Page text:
Striking French sailors block Calais port, Channel Tunnel

Hundreds of protesting French sailors on Tuesday forced the suspension of Eurotunnel services between France and Britain in both directions after torching tyres on the tracks, causing traffic and travel chaos.

The demonstrations also sparked a scramble among some of the thousands of illegal migrants camped in Calais hoping to reach Britain, as they battled to hitch a ride on vehicles stuck in traffic.

Some 200 MyFerryLink workers forced their way onto the tracks and were later cleared out by French riot police using tear gas canisters.

“We have been notified that protesters have gained access to rail tracks which means that for safety reasons Eurotunnel have to temporarily suspend their service,” the firm said earlier.

A Eurotunnel spokeswoman told AFP that protesters had got onto the tracks and had burnt tyres.

The demonstrators had earlier managed to occupy the docks in Calais port, preventing passengers from disembarking and forcing ferries to be diverted to the nearby port of Dunkirk.

Two MyFerryLink boats and a P&O ferry were stuck in the port.

The tunnel is used for drivers travelling between Britain and France, whose cars are transported on special trains, as well as for Eurostar passenger train services.

Eurotunnel services resumed at around 7:00pm (1700 GMT), local official Fabienne Buccio told AFP, while port traffic resumed later Tuesday evening.

But Eurostar links are suspended until Wednesday, as a section of the rail is still under repair, a spokesman for the service said.

Early Tuesday morning, police broke up a sit-in on the A16 motorway leading up to the Channel Tunnel, with two protesters hospitalised after the operation.

Authorities deployed tear gas to disperse the demonstrators, who burst into a rendition of the French national anthem, the Marseillaise, as they were moved on.

Demonstrators also burned tyres and crates outside the port, sending thick black smoke pluming into the air as tailbacks stretched several kilometres (miles).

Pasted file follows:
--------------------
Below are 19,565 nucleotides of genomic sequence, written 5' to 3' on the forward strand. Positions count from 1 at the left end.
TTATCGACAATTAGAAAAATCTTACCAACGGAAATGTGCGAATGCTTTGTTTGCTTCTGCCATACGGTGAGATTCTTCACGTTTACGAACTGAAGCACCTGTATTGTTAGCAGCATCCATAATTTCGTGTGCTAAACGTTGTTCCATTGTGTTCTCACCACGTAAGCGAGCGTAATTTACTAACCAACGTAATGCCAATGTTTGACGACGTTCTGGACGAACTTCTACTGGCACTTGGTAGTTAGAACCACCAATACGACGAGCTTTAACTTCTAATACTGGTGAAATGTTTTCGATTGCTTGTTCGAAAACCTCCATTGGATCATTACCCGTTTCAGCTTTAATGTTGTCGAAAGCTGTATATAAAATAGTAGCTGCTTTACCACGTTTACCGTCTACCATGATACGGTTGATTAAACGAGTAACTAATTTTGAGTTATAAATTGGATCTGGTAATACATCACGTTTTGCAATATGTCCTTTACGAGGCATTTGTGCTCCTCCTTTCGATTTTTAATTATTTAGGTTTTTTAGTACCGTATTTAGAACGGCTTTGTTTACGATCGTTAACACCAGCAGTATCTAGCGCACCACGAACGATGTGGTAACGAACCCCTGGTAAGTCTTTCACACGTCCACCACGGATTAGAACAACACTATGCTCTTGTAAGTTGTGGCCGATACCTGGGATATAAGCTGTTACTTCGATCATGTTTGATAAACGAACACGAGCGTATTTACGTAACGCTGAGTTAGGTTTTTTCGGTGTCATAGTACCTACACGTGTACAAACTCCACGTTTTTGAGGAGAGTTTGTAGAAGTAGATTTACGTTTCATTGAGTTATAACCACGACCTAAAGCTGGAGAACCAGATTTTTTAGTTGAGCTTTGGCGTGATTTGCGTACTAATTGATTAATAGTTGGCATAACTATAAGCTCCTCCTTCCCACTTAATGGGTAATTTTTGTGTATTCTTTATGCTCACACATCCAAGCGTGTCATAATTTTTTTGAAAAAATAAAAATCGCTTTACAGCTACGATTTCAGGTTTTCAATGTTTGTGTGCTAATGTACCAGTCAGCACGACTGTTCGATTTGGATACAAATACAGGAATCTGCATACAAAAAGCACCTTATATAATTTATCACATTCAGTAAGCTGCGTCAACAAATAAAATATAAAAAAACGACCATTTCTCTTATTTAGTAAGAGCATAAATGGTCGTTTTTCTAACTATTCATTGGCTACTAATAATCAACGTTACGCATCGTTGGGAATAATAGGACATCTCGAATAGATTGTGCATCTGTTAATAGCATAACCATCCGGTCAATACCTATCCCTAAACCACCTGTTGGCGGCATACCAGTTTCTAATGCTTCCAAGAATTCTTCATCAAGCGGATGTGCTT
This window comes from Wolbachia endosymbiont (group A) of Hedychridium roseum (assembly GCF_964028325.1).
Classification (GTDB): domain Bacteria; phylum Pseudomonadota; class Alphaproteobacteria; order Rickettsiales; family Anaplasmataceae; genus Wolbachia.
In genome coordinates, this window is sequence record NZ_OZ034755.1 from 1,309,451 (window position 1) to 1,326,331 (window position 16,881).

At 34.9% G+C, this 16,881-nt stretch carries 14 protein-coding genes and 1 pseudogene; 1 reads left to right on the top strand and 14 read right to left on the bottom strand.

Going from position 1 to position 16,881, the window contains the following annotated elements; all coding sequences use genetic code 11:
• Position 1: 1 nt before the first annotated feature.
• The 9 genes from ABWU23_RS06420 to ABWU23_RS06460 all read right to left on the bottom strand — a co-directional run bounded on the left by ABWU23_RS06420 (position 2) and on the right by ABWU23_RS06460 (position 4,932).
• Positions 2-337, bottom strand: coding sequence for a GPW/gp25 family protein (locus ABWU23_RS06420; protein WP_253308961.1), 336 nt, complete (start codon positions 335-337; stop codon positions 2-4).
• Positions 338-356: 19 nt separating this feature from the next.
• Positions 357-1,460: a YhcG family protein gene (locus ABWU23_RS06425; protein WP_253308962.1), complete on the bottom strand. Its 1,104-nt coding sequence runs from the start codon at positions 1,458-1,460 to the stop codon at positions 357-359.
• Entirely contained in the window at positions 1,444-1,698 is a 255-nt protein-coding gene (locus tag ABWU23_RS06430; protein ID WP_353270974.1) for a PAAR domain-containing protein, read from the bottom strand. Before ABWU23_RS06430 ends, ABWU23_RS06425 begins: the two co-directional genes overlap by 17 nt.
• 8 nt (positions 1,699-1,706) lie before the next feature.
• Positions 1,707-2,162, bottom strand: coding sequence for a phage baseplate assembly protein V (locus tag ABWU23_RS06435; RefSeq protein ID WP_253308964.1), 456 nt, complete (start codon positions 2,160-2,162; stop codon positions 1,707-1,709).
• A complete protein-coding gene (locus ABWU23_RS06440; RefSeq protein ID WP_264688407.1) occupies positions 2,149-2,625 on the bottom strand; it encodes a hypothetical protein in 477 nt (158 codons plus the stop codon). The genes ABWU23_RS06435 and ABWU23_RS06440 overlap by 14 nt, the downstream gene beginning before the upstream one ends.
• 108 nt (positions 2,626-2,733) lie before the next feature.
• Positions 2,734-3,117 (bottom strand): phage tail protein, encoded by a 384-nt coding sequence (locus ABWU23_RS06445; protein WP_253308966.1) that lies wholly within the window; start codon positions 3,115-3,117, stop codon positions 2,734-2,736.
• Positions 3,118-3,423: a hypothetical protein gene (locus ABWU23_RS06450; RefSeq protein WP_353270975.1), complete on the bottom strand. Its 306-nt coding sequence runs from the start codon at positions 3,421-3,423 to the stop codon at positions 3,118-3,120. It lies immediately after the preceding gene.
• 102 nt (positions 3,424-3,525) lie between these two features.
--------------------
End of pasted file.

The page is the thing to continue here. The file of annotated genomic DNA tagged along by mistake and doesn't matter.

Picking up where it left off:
Some of the thousands of illegal immigrants camped in Calais and desperately trying to cross the Channel to reach Britain took advantage of the chaos to climb onto immobilised vehicles, said an AFP reporter on the scene.

According to a source in the port, around 50 people prevented passengers from disembarking from a DFDS ferry from Britain in the early hours of Tuesday morning and the boat was forced to return to Dover in southern England.

Later ferries were being diverted to the port of Dunkirk.

Alarmed by the unrest, the French government issued a statement late Tuesday calling on Eurotunnel to “reexamine its plan” and to “work towards a better solution with regards to employment”.

– ‘We’ve been betrayed’ –

The sailors, from the French ferry company MyFerryLink, were protesting plans by Eurotunnel to sell two of their ferries to rival Danish firm DFDS.

Eurotunnel announced in May it was halting its operational partnership with MyFerryLink due to legal complications, and this month decided to sell its ferries to DFDS.

“It’s out of the question that DFDS takes our boats. Never, never,” exclaimed the head of the main union on strike, Eric Vercoutre, who took up position with around 100 colleagues at the entrance to the tunnel in the early hours of Tuesday morning.

“We’ve been betrayed,” he said.

Unions say they fear as many as 120 jobs could be at risk from the potential sale.

Local MP Yann Capet said he was “furious” at the company’s actions.

“When you’re a big boss, you need to show responsibility and the social responsibility of a company can’t just be a slogan,” he said.

Another protester said: “We just don’t understand. The boats work very well… We’re ready to get going again but I don’t know when.”


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